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Kol Yisrael - The Opening Mishna before every Chapter

Chapter One

   Chapter One - Mishna 1

Chapter One - Mishna 2

Chapter One - Mishna 3

Chapter One - Mishna 4

Chapter One - Mishna 5

Chapter One - Mishna 6

Chapter One - Mishna 7

Chapter One - Mishna 8

Chapter One - Mishna 9

Chapter One - Mishna 10

Chapter One - Mishna 11

Chapter One - Mishna 12

Chapter One - Mishna 13

Chapter One - Mishna 14

Chapter One - Mishna 15

Chapter One - Mishna 16

Chapter One - Mishna 17

Chapter One - Mishna 18

Chapter Two

Chapter Three

Chapter Four

Chapter Five

Chapter Six

Rabbi Chanaya ben Akashya - The Closing after each Chapter

Founders Of Chassidism & Leaders Of Chabad Lubavitch


In The Paths of Our Fathers
Insights Into Pirkei Avos,
Adapted From The Works of The Lubavitcher Rebbe,
Rabbi Menachem M. Schneerson Shlita

Chapter One - Mishna 3

by Rabbi Eliyahu Touger

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Antigonus Of Socho Received [The Oral Tradition] From Shimon The Righteous. He Used To Say: "Do Not Be Like Servants Who Serve Their Master For The Sake Of Receiving A Reward, But Rather Be Like Servants Who Serve Their Master Without The Intent Of Receiving A Reward; And Let The Fear Of Heaven Be Upon You."

Do Not Be Like Servants Who Serve Their Master For The Sake Of Receiving A Reward

We find many verses in the Torah which promise rewards for observance of the mitzvos. For example, the Ten Commandments instruct us[15] to "Honor your father and your mother so that your days will be prolonged."

This mishnah, like so many of the teachings of Pirkei Avos, is an expression of mili dechassidusa,[16] pious conduct beyond the measure of the Law. In that vein, it teaches that although every mitzvah generates a reward, a person's focus should not be on the reward, but on the very fact that he has been found worthy to serve G-d.

The reward which the mishnah mentions can also be understood as referring to spiritual attainments such as the love and fear of G-d. Just as a person should not focus on the material rewards he will receive for observance, so too he should not have in mind the spiritual benefits it will bring him.

(Sichos Shabbos Parshas Pinchas, 5737)

Rather Be Like Servants Who Serve Their Master Without The Intent Of Receiving A Reward

There are other versions of this mishnah[17] which read "be like servants who serve their master without receiving a reward."

What is the difference between these two versions? The version included by the Alter Rebbe in his siddur emphasizes that people will receive rewards for divine service, but that the reward should not be the focus of one's attention. The other version, by contrast, negates the very concept of reward. As the Alter Rebbe would say:[18] "I do not want Your Gan Eden, nor do I want Your World to Come. I want only You."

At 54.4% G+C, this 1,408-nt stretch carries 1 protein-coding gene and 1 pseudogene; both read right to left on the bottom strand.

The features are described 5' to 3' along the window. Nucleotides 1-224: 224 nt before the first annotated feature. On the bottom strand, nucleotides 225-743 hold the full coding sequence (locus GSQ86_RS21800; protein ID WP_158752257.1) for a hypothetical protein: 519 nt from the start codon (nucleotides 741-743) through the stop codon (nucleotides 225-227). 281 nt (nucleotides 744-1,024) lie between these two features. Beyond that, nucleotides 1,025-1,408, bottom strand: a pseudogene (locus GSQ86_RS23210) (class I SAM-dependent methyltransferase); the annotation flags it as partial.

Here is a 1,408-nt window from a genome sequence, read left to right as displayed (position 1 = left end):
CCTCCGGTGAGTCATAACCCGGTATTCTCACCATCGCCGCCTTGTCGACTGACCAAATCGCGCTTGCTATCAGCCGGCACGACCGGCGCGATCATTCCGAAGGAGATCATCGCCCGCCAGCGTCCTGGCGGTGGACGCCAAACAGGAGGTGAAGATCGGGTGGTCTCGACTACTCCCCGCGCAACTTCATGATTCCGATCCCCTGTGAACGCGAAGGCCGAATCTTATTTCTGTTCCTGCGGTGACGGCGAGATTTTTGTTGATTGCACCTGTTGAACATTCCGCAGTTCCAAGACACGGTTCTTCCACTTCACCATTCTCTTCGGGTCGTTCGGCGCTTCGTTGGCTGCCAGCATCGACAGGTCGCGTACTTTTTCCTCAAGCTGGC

Although the Alter Rebbe himself was able to reach this rung, he realized that it was beyond the reach of most people. Therefore, when choosing the text of Pirkei Avos to be included in the siddur - a text to be used by all people - he chose the former version.

(Sichos Shabbos Parshas Pinchas, 5737)

Let The Fear Of Heaven Be Upon You

Our Sages relate[19] that Antigonus of Socho had two talented students, Tzadok and Beitus. When Antigonus taught: "Do not be like servants who serve their master for the sake of receiving a reward," they turned away in disgust, commenting: "Is it proper for a worker to toil the entire day without receiving any recompense?"

They began splinter groups which coveted material wealth and rejected the core of Jewish practice.

On finding that they could not convince the majority of the people to reject the Torah, they claimed they were true to Torah, but that the only Torah that was G-dly in origin was the Written Law. The Oral Law, they maintained, was merely a human invention.[20]

Antigonus appreciated that his students' error stemmed from a dearth of yiras shomayim, fear of heaven. Therefore he felt it necessary to emphasize the importance of this quality.

(Sichos Shabbos Parshas Naso, 5742)



  1. (Back to text) Shmos 20:12.

  2. (Back to text) Bava Kama 30a.

  3. (Back to text) Machzor Vitri, Rashi's commentary to the Talmud (Avodah Zarah 19a); see Hemshech VeKocha 5637, ch. 15.

  4. (Back to text) Cited by the Tzemach Tzedek in Derech Mitzvosecha, p. 138a.

  5. (Back to text) Avos d'Rabbi Nossan 5:2

  6. (Back to text) See the Rambam's Commentary to the Mishnah, Avos 1:3.

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     Sichos In English -> Books -> Other -> In The Paths of Our Fathers

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